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Unit I Part B Accounting Process for Financial Accounting Bcom sem 1 Delhi university

Unit I Part B Accounting Process for Financial Accounting Bcom sem 1 Delhi university

Unit I Part B Accounting Process for Financial Accounting Bcom sem 1 Delhi university

Objective: The objective of this paper is to help students to acquire conceptual knowledge of the financial accounting and to impart skills for recording various kinds of business transactions.

Unit I: (a) Theoretical Framework 5 Lectures

  1. Accounting as an information system, the users of financial accounting information and their needs. Qualitative characteristics of accounting, information. Functions, advantages and limitations of accounting. Branches of accounting. Bases of accounting; cash basis and accrual basis.
  2. The nature of financial accounting principles – Basic concepts and conventions: entity, money measurement, going concern, cost, realization, accruals, periodicity, consistency, prudence (conservatism), materiality and full disclosures.

iii. Financial accounting standards: Concept, benefits, procedure for issuing accounting standards in India. International Financial Reporting Standards (IFRS): – Need and procedures, Convergence to IFRS, Distinction between Indian Accounting Standards (Ind ASs) and Accounting Standards (ASs).

(b) Accounting Process 12 Lectures

From recording of a business transaction to preparation of trial balance including adjustments: Capital and Revenue expenditure & receipts, Preparation trial balance, Profit and Loss Account and Balance Sheet(Sole Proprietorship only).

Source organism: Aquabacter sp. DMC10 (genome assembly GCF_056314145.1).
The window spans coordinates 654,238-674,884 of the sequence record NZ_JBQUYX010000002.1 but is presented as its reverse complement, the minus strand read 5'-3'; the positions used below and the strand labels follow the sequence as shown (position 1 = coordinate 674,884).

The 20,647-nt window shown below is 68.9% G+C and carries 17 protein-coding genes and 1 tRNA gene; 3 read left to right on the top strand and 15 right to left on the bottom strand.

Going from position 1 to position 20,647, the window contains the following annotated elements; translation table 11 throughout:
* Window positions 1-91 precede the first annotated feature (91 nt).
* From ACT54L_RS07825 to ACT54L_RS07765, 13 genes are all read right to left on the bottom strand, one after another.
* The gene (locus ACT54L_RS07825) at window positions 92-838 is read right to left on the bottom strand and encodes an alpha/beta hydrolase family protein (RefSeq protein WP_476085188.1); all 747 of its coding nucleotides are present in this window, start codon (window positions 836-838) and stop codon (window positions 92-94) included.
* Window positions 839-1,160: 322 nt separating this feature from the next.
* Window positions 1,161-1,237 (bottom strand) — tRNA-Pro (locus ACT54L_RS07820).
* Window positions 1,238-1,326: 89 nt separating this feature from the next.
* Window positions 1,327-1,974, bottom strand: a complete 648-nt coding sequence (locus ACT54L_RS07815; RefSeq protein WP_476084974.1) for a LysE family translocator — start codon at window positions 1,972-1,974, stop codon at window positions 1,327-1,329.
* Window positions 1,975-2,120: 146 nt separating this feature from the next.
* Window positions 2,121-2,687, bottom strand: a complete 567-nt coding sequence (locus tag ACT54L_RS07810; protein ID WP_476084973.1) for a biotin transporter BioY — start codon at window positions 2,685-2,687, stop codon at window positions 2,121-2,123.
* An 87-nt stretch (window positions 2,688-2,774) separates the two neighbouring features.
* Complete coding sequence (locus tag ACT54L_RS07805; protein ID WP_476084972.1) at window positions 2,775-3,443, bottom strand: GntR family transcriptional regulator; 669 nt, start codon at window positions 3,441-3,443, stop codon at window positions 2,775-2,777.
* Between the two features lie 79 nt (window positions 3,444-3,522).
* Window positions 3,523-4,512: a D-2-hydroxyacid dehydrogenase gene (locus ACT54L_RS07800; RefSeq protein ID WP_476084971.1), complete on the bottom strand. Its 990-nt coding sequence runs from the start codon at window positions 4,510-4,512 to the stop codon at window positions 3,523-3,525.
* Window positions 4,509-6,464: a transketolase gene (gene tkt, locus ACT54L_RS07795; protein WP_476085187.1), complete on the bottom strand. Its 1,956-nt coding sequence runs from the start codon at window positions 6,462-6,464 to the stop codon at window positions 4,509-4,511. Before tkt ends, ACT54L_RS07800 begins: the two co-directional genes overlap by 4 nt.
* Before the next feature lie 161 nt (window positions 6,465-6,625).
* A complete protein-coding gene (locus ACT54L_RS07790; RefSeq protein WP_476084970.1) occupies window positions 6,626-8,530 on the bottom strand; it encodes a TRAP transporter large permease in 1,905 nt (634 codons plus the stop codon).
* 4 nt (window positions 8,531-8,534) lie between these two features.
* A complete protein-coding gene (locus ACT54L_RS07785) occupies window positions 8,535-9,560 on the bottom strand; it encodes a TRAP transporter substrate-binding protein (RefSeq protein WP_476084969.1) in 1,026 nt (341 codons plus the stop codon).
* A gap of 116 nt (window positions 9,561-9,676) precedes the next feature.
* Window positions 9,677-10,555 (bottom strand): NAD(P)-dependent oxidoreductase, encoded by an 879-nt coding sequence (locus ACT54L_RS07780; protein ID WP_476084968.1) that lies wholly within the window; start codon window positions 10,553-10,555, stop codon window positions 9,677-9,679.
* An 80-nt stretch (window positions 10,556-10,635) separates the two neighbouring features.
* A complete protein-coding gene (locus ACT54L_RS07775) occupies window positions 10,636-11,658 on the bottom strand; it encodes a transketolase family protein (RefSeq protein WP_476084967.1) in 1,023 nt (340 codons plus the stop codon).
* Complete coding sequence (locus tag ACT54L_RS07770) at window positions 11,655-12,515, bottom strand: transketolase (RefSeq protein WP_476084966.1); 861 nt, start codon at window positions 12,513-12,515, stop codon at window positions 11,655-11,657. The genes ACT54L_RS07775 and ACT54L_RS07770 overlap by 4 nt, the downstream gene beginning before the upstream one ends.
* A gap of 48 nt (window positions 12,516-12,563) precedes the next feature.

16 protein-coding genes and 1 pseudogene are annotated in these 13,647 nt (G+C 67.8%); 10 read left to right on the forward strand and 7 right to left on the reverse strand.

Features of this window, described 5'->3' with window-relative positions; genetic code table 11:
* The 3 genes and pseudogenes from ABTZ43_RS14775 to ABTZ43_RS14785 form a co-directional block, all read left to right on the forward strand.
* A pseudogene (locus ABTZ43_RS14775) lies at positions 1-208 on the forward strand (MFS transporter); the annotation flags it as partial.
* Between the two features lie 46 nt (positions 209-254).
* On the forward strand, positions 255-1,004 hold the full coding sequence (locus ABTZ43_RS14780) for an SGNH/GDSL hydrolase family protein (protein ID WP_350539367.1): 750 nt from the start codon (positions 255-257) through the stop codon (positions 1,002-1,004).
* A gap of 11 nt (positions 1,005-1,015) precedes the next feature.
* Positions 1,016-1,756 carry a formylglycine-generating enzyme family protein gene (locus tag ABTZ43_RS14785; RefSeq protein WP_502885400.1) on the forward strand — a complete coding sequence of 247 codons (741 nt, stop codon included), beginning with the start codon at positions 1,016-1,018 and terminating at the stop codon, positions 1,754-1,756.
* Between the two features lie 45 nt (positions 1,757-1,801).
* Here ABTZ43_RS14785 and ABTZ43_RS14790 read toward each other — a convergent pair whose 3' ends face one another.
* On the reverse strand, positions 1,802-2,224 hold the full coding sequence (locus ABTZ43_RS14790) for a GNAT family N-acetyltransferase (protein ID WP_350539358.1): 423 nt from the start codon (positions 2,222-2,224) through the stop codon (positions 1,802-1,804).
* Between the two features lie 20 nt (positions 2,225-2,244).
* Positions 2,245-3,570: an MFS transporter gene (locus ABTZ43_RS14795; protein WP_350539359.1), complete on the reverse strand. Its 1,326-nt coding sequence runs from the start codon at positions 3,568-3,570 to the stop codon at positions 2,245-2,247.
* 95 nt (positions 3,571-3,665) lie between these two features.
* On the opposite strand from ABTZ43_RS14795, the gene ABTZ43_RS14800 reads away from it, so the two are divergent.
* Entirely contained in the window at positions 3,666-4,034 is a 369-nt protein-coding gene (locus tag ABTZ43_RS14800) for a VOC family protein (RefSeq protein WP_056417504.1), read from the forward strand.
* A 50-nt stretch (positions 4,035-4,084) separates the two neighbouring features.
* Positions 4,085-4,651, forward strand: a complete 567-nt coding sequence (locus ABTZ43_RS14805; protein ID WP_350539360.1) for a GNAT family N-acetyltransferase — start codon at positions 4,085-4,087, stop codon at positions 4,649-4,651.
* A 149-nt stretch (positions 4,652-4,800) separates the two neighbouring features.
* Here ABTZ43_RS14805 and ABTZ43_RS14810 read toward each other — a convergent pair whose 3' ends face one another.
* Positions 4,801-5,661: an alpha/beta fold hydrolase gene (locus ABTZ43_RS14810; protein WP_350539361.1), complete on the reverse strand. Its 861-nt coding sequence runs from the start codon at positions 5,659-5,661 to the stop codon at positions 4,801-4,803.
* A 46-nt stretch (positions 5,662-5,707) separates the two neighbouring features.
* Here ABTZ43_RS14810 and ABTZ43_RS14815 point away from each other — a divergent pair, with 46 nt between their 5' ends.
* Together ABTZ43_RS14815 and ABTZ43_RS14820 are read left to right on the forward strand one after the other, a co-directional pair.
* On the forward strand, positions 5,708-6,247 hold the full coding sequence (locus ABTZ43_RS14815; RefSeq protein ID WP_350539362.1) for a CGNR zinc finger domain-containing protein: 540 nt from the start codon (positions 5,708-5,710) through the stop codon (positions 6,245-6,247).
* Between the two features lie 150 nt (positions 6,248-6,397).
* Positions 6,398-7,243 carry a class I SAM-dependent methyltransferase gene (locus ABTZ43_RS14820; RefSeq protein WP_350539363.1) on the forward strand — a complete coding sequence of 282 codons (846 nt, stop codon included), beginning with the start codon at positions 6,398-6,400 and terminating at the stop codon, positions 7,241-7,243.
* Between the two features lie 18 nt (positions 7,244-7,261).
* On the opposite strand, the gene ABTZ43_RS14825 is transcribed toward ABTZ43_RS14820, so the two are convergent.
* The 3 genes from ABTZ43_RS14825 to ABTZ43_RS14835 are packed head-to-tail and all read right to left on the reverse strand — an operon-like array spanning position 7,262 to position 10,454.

Unit II: (a) Business Income 8 Lectures

  1. Measurement of business income-Net income: the accounting period, the continuity doctrine and matching concept. Objectives of measurement.
  2. Revenue: concept, revenue recognition principles, recognition of expenses.

iii. The nature of depreciation. The accounting concept of depreciation. Factors in the measurement of depreciation. Methods of computing depreciation: straight line method and diminishing balance method; Disposal of depreciable assets-change of method.

  1. Inventories: Meaning. Significance of inventory valuation. Inventory Record Systems: periodic and perpetual. Methods: FIFO, LIFO and Weighted Average.

(b) Preparation of financial statements of not for profit organizations. 8 Lectures

Unit I Part B Accounting Process for Financial Accounting Bcom sem 1 Delhi university

Unit III: Accounting for Hire Purchase and Installment System, Consignment, and Joint Venture- 15 Lectures

  1. i) Accounting for Hire Purchase Transactions, Journal entries and ledger accounts in the books of Hire Vendors and Hire purchaser for large value items including default and repossession, stock and debtors system.
  2. ii) Consignment: Features, Accounting treatment in the books of the consignor and consignee.

iii) Joint Venture: Accounting procedures: Joint Bank Account, Records Maintained by Co- venturer of (a) all transactions (b) only his own transactions. (Memorandum joint venture account).

Unit IV: Accounting for Inland Branches 9 Lectures Inland Branches; Dependent branches only and Ascertainment of Profit by Debtors Method & Stock and Debtors Method.